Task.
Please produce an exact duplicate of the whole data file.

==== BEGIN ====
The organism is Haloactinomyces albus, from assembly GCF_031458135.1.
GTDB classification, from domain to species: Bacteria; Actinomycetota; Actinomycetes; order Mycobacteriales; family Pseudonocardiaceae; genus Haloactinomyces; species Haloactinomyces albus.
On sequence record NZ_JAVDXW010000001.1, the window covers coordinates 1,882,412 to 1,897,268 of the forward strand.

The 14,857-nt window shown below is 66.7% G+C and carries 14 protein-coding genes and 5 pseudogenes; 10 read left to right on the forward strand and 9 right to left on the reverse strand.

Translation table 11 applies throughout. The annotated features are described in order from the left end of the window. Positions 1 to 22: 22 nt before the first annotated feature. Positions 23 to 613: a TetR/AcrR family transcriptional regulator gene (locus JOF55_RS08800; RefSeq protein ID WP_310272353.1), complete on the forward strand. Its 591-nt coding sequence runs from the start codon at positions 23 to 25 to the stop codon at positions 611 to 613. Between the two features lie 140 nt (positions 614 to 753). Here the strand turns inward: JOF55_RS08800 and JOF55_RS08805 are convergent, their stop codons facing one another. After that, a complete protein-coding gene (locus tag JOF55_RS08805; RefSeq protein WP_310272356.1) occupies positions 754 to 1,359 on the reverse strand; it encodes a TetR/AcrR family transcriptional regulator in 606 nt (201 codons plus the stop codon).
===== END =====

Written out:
The organism is Haloactinomyces albus, from assembly GCF_031458135.1.
GTDB classification, from domain to species: Bacteria; Actinomycetota; Actinomycetes; order Mycobacteriales; family Pseudonocardiaceae; genus Haloactinomyces; species Haloactinomyces albus.
On sequence record NZ_JAVDXW010000001.1, the window covers coordinates 1,882,412 to 1,897,268 of the forward strand.

The 14,857-nt window shown below is 66.7% G+C and carries 14 protein-coding genes and 5 pseudogenes; 10 read left to right on the forward strand and 9 right to left on the reverse strand.

Translation table 11 applies throughout. The annotated features are described in order from the left end of the window. Positions 1 to 22: 22 nt before the first annotated feature. Positions 23 to 613: a TetR/AcrR family transcriptional regulator gene (locus JOF55_RS08800; RefSeq protein ID WP_310272353.1), complete on the forward strand. Its 591-nt coding sequence runs from the start codon at positions 23 to 25 to the stop codon at positions 611 to 613. Between the two features lie 140 nt (positions 614 to 753). Here the strand turns inward: JOF55_RS08800 and JOF55_RS08805 are convergent, their stop codons facing one another. After that, a complete protein-coding gene (locus tag JOF55_RS08805; RefSeq protein WP_310272356.1) occupies positions 754 to 1,359 on the reverse strand; it encodes a TetR/AcrR family transcriptional regulator in 606 nt (201 codons plus the stop codon).